which i APPRECIATE – but we’re not talking about EXCEPTIONS – we’re discussing NUMBERS – POPULATIONS – DEMOGRAPHICS; and the repercussions those elements have on HIP-HOP / Rap music as a WHOLE with a FOCUS on LOCAL ‘URBAN’ (Black) music.

  2. “i refuse to accept your premise that the majority white hip hop fanbase in seattle would not come together around the right artist regardless of race.”

    who’s the hottest local / Seattle rapper RIGHT NOW? MACKLEMORE – NO QUESTION. and why is that? you can ask him TODAY if he thinks he’s the BEST or MOST TALENTED in Seattle – and you know what? he’ll tell you STRAIGHT UP that he’s NOT the best.

    DEMOGRAPHICS ‘DEFAULT’ to him being the BEST – 100% RACE / RELATABILITY issue here.

    but since you’re on one side and i’m on the other, we both INHERENTLY disagree with each other.

    agreeing to disagree is what gentlemen do; – but the NUMBERS tell quite the different tale –

  3. in the years i was most deeply affected by hip hop, there were no white artists.
    beastie boys: great musicians, not rappers.
    3rd bass: they always felt like a gimmick act to me.
    house of pain: like a car alarm going off at night

    atmosphere and eminem were still coming up, not really confident yet.

    so if you listened to rap, it meant the musicians were african american…

    period.

    in 2012 that seems impossible, crazy boundaries have been broken.
    rap is so much more melting pot than in 1988 or 1989.

    so these categories of race and culture are shifting like focault’s model.
    and faster than we might expect.

    i see how kids growing up in today’s music climate could be more likely to gravitate toward hip hop from members of their own ethnic or social group. I see what you’re getting at
    look at the fucking juggalos.
    a magnet for that personality.

    back in the day, exclusively black.

    • “i see how kids growing up in today’s music climate could be more likely to gravitate toward hip hop from members of their own ethnic or social group”

      RIGHT.

      so let’s not act like being a white artist these days is more of a LIABILITY than an ASSET.

      it’s more about RACE, ‘LIKABILITY’, and RELATABILITY (which white HIP-HOP / RAP artists currently enjoy and profit from) than it is about SKILLS, CREATIVITY, and ARTISTRY (which black HIP-HOP / RAP artists used to hold in the utmost esteem). – – – and that’s just scratching the SURFACE.

      NOW you can be a black artist and have oodles of skills, creativity, and artistry and go virtually UNNOTICED due to the white artists RACE, LIKABILITY, and RELATABILITY.

      the old saying goes:

      if you’re white, you’re alright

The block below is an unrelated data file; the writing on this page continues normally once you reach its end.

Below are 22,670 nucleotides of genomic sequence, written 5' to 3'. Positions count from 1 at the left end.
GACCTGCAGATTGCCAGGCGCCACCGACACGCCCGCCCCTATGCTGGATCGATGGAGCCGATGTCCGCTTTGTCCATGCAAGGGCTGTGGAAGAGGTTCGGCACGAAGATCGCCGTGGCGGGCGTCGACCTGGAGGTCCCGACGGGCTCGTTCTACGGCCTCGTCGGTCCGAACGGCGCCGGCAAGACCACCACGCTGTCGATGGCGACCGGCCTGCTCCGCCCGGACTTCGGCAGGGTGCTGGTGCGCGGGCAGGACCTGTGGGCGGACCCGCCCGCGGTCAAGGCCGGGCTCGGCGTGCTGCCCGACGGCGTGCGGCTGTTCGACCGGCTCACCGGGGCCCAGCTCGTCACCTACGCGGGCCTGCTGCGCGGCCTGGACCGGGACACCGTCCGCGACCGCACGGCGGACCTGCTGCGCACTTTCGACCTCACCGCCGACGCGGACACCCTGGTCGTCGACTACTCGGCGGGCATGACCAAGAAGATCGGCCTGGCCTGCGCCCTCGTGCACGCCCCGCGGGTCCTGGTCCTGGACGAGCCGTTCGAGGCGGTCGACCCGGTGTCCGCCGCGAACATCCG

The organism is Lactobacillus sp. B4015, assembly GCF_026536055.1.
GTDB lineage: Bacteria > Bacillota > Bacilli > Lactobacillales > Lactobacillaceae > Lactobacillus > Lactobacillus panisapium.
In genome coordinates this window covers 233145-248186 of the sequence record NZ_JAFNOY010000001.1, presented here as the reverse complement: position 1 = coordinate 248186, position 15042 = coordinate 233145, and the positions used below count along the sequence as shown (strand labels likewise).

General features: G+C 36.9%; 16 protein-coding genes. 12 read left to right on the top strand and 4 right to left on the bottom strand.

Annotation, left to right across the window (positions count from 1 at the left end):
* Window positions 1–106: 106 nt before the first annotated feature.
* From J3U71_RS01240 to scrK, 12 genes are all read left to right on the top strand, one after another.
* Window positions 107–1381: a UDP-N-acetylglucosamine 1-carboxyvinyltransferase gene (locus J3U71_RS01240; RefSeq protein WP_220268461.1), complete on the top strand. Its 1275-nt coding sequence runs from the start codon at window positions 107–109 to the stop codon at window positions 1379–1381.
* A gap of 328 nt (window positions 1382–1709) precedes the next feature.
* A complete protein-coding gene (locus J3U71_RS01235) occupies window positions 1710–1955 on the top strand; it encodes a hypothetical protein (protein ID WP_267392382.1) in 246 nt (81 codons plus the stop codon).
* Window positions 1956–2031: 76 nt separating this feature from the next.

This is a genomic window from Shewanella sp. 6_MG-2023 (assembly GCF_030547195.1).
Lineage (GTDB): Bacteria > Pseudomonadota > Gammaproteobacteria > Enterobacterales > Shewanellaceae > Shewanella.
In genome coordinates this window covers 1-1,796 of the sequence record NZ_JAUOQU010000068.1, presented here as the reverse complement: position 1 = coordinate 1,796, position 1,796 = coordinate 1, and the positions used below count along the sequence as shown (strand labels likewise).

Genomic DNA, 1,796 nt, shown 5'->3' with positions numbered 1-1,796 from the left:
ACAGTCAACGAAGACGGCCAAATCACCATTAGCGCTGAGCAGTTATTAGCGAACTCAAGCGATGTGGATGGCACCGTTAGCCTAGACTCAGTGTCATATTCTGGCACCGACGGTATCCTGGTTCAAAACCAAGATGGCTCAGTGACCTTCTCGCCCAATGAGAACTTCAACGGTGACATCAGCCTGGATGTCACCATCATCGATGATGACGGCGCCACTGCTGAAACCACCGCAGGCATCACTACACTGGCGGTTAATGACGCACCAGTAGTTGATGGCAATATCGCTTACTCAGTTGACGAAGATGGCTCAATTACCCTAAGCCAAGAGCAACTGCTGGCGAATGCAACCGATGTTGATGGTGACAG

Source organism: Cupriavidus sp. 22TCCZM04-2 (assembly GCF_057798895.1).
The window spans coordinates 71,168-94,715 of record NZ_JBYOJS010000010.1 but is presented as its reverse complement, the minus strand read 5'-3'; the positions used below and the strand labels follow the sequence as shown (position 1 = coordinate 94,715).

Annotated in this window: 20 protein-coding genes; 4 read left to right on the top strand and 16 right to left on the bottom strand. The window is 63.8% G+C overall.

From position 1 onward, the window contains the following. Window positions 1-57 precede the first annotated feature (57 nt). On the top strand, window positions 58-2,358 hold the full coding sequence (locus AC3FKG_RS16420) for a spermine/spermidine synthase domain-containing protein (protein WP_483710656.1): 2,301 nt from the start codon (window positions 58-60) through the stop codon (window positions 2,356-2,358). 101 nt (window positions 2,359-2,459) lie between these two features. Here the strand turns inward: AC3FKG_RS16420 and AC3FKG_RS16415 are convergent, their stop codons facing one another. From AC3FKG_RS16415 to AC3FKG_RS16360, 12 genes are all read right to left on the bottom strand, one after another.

if you’re brown, stick around
      if you’re black, get back

      …i didn’t know that applied to MUSIC until i actually got involved in the industry…so it’s kinda like an INSIDER’S BEST KEPT SECRET –

      Sincerely,

      FyLe ForMatz

  4. it’s more about RACE, ‘LIKABILITY’, and RELATABILITY (which white HIP-HOP / RAP artists currently enjoy and profit from) than it is about SKILLS, CREATIVITY, and ARTISTRY (which black HIP-HOP / RAP artists used to hold in the utmost esteem). – – – and that’s just scratching the SURFACE.

    NOW you can be a black artist and have oodles of skills, creativity, and artistry and go virtually UNNOTICED due to the white artists RACE, LIKABILITY, and RELATABILITY.

    what about the intangibles?
    it’s not as if hip hop has clearly defined boundaries that people could just sleepwalk through them.
    there are no boundaries.
    just like with production.

    there was a good post here about producers barely scratching the surface in terms of soundscapes.
    well, what about the intangibles: namely passion.

    maybe mack has more passion than some of these calculating cats.
    black artists need passion too.

    as i said,
    the top ten was milktoast.

    it there were a black artist in seattle with what is here termed as passion, then you would see it.
    now this ain’t a lazy thing.
    it’s not a stereotype.

    more like casinos.

    you bet on red, then red, then black.
    and maybe black wins.

  5. DEMOGRAPHICS ‘DEFAULT’ to him being the BEST – 100% RACE / RELATABILITY issue here.

    now this is easy low hanging fruit here, but there is no way it is one hundred percent of his success.
    no way.
    that’s just anodyne.
    as though he just needs to show up at the stadium and perform.
    so easy.
    jeez.

    mack did not just get shoved to the front on a conveyor belt because he was not black.
    that is fever swamp talk.

    mack is a driven muthafucka.
    we’ve seen it.

    and drive counts as much or more than talent.

    real talk.